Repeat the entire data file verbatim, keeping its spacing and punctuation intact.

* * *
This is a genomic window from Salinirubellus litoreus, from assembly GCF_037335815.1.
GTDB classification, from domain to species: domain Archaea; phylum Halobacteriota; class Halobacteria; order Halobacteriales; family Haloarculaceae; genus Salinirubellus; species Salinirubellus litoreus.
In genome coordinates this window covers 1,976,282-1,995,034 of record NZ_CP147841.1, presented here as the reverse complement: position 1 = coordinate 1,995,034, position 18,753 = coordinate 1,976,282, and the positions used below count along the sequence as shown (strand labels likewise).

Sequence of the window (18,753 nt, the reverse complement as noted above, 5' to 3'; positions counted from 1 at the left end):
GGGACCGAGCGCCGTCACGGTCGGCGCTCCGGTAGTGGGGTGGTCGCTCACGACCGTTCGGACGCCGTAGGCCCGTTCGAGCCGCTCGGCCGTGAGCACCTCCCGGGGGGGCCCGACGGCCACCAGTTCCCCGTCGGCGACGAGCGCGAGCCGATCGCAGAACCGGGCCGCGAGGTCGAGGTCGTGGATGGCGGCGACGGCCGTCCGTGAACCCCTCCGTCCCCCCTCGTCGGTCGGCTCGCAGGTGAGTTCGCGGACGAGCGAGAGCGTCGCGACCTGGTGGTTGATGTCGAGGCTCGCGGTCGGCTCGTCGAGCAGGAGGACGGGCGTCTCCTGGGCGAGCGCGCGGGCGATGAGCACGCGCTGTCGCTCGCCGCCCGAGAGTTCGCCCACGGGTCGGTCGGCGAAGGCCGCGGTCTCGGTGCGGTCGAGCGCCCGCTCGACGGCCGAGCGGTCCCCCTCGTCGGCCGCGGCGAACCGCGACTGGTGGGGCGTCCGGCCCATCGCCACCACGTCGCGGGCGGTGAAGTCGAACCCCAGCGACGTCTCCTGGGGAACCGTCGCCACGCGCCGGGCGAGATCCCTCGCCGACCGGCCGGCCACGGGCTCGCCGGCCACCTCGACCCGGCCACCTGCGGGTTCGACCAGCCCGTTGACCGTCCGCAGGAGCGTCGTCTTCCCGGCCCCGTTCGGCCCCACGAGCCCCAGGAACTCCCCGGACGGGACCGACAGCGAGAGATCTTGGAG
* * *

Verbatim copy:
This is a genomic window from Salinirubellus litoreus, from assembly GCF_037335815.1.
GTDB classification, from domain to species: domain Archaea; phylum Halobacteriota; class Halobacteria; order Halobacteriales; family Haloarculaceae; genus Salinirubellus; species Salinirubellus litoreus.
In genome coordinates this window covers 1,976,282-1,995,034 of record NZ_CP147841.1, presented here as the reverse complement: position 1 = coordinate 1,995,034, position 18,753 = coordinate 1,976,282, and the positions used below count along the sequence as shown (strand labels likewise).

Sequence of the window (18,753 nt, the reverse complement as noted above, 5' to 3'; positions counted from 1 at the left end):
GGGACCGAGCGCCGTCACGGTCGGCGCTCCGGTAGTGGGGTGGTCGCTCACGACCGTTCGGACGCCGTAGGCCCGTTCGAGCCGCTCGGCCGTGAGCACCTCCCGGGGGGGCCCGACGGCCACCAGTTCCCCGTCGGCGACGAGCGCGAGCCGATCGCAGAACCGGGCCGCGAGGTCGAGGTCGTGGATGGCGGCGACGGCCGTCCGTGAACCCCTCCGTCCCCCCTCGTCGGTCGGCTCGCAGGTGAGTTCGCGGACGAGCGAGAGCGTCGCGACCTGGTGGTTGATGTCGAGGCTCGCGGTCGGCTCGTCGAGCAGGAGGACGGGCGTCTCCTGGGCGAGCGCGCGGGCGATGAGCACGCGCTGTCGCTCGCCGCCCGAGAGTTCGCCCACGGGTCGGTCGGCGAAGGCCGCGGTCTCGGTGCGGTCGAGCGCCCGCTCGACGGCCGAGCGGTCCCCCTCGTCGGCCGCGGCGAACCGCGACTGGTGGGGCGTCCGGCCCATCGCCACCACGTCGCGGGCGGTGAAGTCGAACCCCAGCGACGTCTCCTGGGGAACCGTCGCCACGCGCCGGGCGAGATCCCTCGCCGACCGGCCGGCCACGGGCTCGCCGGCCACCTCGACCCGGCCACCTGCGGGTTCGACCAGCCCGTTGACCGTCCGCAGGAGCGTCGTCTTCCCGGCCCCGTTCGGCCCCACGAGCCCCAGGAACTCCCCGGACGGGACCGACAGCGAGAGATCTTGGAG